Movie review: Movie Minute Life Itself

Movie review: Movie Minute Life Itself
Dan Fogelman Reacts to Bad Life Itself Reviews by Calling Out White Male Critics Who Dont Like Anything That Has Emotion
Starring Oscar Isaac, Olivia Wilde, Annette Bening, Antonio Banderas, Alex Monner, Olivia Cooke, Sergio Peris-Mencheta, Laia Costa, Mandy Patinkin and Jean Smart. Written and directed by Dan Fogelman. Opens Friday at GTA theatres. 117 minutes. 14A

Life Itself frequently references Bob Dylan’s 1997 “comeback” album Time Out of Mind, suggesting the film’s writer/director Dan Fogelman was spinning it non-stop as he concocted this shaggy-dog narrative of random connections and tragic occurrences.

A better aural fixation might have been Chumbawamba’s “Tubthumping,” also from ’97. It’s the song with the lyric hook, “I get knocked down, but I get up again.”

Which is kind of like the hapless Wile E. Coyote being constantly flattened by his own Acme anvil, but sproinging back for more punishment regardless. Keep that image in mind as Fogelman drags his anvil-bashed cast across decades and from New York City to rural Spain and back again. All in pursuit of a theme tediously expressed by central figure Abby (Olivia Wilde): “Life itself is the ultimate unreliable narrator.” Uh-huh.

Abby, a graduate student, makes this banal observation her college thesis while she’s being romantically pursued by Will (Oscar Isaac), an erstwhile screenwriter whose Pulp Fiction-ish scribbles make for a confusingly self-referential and violent start to the film. (It’s initially narrated by a Very Famous Actor whom I won’t name here, but who says “motherf–ker” a lot. He really has nothing at all to do with the story.)

In fact, the whole film is rather consumed with itself, which is what you’d expect from Fogelman. He’s best known for This Is Us, a TV series about smart and cynical people saying sappy things about life, with only gimmicky links between their smart/dumb utterances.

So it is with Life Itself, in which the high-strung Will explains the tragic comedy of his existence to a very serious psychotherapist (Annette Bening), who insists she wants to know all about Abby, their yippy dog named F–kface and that funny-not-hah-hah meal the young couple had with Will’s parents, played by Mandy Patinkin and Jean Smart. This is before Will’s version of the story is elbowed aside by plot considerations and by a female narrator whose identity makes for an eye-rolling reveal.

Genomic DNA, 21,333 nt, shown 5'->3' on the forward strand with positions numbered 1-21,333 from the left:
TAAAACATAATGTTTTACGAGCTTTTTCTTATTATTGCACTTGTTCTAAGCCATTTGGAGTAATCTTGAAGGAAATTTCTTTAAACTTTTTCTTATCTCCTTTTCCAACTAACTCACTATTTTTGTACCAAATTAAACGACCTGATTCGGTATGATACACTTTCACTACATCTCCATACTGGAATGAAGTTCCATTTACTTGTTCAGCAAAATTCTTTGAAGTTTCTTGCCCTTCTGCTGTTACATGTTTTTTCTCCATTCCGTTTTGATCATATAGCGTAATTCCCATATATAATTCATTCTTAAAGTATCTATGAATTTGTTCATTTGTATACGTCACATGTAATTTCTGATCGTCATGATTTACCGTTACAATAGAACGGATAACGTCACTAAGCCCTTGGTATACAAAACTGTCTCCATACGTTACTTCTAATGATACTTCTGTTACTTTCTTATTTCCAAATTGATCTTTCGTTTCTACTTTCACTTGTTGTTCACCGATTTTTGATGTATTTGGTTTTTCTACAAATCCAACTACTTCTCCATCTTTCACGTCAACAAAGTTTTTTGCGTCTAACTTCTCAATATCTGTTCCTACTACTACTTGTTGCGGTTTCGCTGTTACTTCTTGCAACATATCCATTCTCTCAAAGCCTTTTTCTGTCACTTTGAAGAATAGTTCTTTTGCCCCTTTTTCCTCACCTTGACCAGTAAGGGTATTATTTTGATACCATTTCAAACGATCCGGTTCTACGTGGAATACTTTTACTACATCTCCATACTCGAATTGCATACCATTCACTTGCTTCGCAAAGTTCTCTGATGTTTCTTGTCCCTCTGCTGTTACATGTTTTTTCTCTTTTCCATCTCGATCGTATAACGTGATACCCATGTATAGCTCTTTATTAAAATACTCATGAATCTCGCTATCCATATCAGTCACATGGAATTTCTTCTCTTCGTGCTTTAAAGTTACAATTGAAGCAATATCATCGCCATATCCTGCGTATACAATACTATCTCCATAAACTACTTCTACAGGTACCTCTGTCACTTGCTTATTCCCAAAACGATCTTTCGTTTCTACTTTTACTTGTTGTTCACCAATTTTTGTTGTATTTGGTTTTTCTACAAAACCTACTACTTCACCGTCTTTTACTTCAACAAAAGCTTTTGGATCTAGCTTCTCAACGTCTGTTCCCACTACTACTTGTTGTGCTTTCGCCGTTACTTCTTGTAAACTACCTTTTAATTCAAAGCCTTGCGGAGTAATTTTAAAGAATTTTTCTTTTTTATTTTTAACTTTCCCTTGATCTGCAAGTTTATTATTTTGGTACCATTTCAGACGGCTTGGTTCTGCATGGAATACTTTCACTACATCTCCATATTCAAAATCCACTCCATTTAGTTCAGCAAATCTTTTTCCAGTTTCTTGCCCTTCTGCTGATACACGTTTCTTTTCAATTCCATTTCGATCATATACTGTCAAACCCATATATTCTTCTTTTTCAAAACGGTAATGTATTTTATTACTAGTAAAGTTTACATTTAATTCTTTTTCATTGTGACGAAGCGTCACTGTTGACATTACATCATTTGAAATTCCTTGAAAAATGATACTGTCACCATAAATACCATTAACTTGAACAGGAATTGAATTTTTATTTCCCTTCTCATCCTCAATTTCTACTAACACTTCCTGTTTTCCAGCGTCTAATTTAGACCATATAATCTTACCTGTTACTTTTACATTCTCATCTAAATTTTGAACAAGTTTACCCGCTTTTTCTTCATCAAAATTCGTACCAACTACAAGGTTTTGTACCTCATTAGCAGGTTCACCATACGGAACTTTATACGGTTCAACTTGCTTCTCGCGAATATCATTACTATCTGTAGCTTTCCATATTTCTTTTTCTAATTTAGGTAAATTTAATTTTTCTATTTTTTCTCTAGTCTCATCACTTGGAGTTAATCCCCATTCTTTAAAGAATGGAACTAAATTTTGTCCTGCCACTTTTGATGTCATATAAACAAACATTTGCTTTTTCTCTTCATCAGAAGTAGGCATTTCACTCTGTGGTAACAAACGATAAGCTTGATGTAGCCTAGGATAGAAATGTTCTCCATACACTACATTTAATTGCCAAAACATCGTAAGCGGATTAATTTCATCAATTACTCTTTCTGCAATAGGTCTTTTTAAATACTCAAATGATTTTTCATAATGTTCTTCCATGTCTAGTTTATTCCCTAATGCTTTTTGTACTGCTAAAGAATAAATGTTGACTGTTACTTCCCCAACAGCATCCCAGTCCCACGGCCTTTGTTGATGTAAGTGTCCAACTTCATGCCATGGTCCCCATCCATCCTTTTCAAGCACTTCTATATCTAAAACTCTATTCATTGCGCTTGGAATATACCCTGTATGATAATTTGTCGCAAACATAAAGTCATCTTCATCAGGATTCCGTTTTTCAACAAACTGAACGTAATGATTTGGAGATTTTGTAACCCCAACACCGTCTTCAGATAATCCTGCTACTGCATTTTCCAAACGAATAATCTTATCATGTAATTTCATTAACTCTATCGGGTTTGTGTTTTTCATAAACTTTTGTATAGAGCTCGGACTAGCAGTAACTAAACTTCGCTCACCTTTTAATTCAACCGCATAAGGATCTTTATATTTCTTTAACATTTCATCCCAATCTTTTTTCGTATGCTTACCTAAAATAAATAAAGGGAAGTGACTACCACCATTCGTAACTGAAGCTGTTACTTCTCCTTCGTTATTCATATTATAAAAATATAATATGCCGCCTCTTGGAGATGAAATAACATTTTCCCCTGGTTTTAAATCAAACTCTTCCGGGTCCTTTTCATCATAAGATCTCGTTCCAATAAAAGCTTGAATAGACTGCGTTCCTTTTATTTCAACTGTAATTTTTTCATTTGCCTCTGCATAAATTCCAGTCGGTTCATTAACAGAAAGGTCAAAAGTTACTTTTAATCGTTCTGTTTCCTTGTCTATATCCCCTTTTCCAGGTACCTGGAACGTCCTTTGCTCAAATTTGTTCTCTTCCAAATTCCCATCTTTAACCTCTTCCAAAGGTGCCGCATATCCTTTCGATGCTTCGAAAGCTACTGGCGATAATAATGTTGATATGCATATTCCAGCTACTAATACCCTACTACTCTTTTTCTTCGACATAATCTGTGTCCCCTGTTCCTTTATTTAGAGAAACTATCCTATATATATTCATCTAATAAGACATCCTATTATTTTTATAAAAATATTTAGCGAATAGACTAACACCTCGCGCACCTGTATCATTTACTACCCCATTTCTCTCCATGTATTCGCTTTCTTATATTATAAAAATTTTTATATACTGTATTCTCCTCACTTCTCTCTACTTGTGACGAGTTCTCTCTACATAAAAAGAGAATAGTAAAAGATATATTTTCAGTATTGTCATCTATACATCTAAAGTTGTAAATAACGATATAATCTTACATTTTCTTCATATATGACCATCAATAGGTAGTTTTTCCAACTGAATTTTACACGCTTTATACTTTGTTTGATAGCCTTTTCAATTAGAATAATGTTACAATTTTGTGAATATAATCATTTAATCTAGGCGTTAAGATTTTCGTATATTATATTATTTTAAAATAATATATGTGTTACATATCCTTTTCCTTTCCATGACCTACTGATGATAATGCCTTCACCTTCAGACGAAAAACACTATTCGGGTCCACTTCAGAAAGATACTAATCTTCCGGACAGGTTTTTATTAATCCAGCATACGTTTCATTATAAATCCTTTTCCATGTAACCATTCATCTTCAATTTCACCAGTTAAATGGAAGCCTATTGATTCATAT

In between, there’s the much more satisfying sojourn to Spain, where we find the ever-suave Antonio Banderas as a wealthy olive plantation owner named Senor Saccione. As the grateful survivor of a sad family situation, he wants to do right by sharing part of his inherited wealth with his most loyal employee, a big sad-eyed man named Javier (Sergio Peris-Mencheta).

Saccione gives Javier free use of his mansion, providing the wherewithal for Javier to marry his girlfriend Isabelle (Laia Costa), who is described for no particular reason as “the fourth-prettiest of six sisters.” In due course, Javier and Isabelle will produce a son, Rodrigo, who will be played by Alex Monner as a young child when the family takes a momentous vacation to New York.

Why such generosity by Saccione, particularly since Javier isn’t all that grateful to his boss? Maybe it’s because Saccione is lonely and somehow can’t get a woman to love him — even though he’s Antonio freakin’ Banderas, who will smoulder unto the grave. He’s happy just to observe a happy family, even if that leads to jealousy on Javier’s part.

Or maybe it’s because Fogelman needs to find a way to connect the dots between New York and Spain, as the film becomes increasingly more hokey and those Dylan tunes really start to grate. This is a U.S.-Spain co-production, after all.

Starring Oscar Isaac, Olivia Wilde, Annette Bening, Antonio Banderas, Alex Monner, Olivia Cooke, Sergio Peris-Mencheta, Laia Costa, Mandy Patinkin and Jean Smart. Written and directed by Dan Fogelman. Opens Friday at GTA theatres. 117 minutes. 14A

Life Itself frequently references Bob Dylan’s 1997 “comeback” album Time Out of Mind, suggesting the film’s writer/director Dan Fogelman was spinning it non-stop as he concocted this shaggy-dog narrative of random connections and tragic occurrences.

A better aural fixation might have been Chumbawamba’s “Tubthumping,” also from ’97. It’s the song with the lyric hook, “I get knocked down, but I get up again.”

Which is kind of like the hapless Wile E. Coyote being constantly flattened by his own Acme anvil, but sproinging back for more punishment regardless. Keep that image in mind as Fogelman drags his anvil-bashed cast across decades and from New York City to rural Spain and back again. All in pursuit of a theme tediously expressed by central figure Abby (Olivia Wilde): “Life itself is the ultimate unreliable narrator.” Uh-huh.